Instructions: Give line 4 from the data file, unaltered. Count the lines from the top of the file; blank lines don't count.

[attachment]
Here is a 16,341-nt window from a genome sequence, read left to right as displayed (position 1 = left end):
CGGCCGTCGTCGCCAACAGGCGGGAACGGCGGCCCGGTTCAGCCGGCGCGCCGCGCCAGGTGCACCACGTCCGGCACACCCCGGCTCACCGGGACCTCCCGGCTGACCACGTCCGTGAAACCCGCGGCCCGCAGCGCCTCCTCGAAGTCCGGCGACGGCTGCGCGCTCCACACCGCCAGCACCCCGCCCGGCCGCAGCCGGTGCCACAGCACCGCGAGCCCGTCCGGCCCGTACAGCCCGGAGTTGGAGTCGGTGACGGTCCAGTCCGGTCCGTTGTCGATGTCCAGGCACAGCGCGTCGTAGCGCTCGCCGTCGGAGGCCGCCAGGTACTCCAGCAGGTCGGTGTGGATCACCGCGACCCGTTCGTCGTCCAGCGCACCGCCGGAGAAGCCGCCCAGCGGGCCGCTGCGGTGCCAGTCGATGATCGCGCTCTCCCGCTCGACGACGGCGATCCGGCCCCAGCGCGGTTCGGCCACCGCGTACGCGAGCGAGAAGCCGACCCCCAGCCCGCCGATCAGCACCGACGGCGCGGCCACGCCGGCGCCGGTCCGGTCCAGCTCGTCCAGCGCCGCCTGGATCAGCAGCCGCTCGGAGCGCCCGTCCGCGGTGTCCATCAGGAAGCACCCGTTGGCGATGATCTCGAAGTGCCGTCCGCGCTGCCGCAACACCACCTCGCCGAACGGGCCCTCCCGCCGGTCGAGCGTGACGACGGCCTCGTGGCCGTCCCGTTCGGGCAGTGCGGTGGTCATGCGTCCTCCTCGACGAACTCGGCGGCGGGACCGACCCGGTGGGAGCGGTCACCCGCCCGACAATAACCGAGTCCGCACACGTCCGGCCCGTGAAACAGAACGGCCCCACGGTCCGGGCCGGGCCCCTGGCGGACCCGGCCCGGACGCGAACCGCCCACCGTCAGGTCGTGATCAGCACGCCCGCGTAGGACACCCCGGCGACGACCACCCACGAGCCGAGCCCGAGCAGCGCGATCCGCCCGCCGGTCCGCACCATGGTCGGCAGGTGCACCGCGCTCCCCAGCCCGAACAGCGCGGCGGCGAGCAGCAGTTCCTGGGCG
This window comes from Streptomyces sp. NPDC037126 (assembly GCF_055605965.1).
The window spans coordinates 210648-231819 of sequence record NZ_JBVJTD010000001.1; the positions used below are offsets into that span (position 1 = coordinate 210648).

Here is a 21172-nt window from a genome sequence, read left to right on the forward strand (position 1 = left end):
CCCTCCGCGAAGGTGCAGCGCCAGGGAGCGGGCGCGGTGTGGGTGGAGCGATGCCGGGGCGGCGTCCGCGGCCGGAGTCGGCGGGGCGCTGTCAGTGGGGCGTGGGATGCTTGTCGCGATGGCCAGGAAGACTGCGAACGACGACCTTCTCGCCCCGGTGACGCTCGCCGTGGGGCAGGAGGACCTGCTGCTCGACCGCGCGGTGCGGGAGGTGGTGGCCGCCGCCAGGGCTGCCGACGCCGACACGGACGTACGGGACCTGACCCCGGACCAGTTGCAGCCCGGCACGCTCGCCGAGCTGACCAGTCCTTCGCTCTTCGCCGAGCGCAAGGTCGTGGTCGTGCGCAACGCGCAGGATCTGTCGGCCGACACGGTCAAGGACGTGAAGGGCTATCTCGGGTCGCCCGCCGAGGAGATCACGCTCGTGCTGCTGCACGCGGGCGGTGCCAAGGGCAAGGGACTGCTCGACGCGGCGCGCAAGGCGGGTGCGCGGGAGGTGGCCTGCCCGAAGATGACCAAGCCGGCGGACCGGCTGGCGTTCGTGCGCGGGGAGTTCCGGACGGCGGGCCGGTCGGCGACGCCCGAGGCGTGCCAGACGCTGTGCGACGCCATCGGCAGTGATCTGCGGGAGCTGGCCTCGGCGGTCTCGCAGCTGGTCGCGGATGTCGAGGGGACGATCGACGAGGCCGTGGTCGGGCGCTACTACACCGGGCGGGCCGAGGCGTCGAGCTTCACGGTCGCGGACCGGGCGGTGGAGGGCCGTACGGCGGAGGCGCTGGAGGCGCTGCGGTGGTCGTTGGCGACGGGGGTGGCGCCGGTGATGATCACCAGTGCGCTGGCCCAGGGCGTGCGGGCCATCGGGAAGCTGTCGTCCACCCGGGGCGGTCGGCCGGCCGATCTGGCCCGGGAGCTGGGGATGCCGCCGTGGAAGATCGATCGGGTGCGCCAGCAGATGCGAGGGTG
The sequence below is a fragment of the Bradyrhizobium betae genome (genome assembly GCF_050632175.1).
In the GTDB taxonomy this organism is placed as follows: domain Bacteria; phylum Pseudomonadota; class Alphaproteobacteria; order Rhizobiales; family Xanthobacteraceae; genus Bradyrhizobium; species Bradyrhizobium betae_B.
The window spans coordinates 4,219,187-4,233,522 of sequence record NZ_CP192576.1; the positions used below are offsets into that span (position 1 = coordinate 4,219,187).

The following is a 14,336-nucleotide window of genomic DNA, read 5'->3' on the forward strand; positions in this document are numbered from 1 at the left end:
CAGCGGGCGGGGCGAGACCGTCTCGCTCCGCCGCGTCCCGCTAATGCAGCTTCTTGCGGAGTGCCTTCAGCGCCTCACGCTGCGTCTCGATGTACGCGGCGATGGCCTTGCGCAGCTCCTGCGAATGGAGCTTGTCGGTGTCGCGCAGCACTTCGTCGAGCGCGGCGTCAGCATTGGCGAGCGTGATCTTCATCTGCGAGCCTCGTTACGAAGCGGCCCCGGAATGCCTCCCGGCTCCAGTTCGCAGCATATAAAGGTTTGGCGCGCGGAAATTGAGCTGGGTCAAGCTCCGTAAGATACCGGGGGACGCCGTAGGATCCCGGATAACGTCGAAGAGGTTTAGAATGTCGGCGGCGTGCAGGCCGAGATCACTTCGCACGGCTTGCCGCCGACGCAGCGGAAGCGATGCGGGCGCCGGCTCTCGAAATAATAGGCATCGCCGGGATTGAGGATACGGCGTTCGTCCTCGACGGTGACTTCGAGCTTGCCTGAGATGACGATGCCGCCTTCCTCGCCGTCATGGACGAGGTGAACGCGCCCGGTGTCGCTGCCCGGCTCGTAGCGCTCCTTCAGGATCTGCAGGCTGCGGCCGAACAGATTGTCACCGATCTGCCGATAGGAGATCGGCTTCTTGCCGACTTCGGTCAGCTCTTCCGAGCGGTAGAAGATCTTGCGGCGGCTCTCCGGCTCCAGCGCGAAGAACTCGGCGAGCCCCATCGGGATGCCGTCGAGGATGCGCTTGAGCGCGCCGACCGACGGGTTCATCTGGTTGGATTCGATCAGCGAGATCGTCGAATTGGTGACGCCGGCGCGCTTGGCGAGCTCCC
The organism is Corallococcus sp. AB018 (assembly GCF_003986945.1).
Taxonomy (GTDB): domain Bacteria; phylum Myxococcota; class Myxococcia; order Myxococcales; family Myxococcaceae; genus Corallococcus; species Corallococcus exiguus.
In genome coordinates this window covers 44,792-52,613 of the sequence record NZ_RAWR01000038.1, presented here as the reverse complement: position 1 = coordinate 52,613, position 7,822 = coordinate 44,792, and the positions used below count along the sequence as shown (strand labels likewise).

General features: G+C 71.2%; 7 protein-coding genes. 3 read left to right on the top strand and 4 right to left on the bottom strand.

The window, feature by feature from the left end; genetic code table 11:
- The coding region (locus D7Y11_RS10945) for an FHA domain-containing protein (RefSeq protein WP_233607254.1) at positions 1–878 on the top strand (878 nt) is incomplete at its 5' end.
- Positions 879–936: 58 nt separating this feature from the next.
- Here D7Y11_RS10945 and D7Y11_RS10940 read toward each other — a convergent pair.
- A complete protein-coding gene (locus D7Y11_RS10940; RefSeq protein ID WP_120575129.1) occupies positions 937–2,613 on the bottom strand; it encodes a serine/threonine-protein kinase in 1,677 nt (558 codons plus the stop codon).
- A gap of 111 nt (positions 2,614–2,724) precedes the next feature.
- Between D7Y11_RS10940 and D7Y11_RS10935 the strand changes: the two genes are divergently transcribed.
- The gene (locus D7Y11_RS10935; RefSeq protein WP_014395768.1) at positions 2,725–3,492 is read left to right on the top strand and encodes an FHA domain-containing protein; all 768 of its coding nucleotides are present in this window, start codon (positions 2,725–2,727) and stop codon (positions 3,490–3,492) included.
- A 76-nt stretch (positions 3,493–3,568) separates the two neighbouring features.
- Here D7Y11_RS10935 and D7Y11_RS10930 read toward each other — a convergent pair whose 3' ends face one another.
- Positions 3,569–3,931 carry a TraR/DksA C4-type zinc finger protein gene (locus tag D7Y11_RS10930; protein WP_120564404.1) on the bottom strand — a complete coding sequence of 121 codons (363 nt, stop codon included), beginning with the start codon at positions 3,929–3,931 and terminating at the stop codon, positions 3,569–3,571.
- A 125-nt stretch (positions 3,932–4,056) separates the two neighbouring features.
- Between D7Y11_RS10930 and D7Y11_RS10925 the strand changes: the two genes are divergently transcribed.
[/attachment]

The window spans coordinates 210648-231819 of sequence record NZ_JBVJTD010000001.1; the positions used below are offsets into that span (position 1 = coordinate 210648).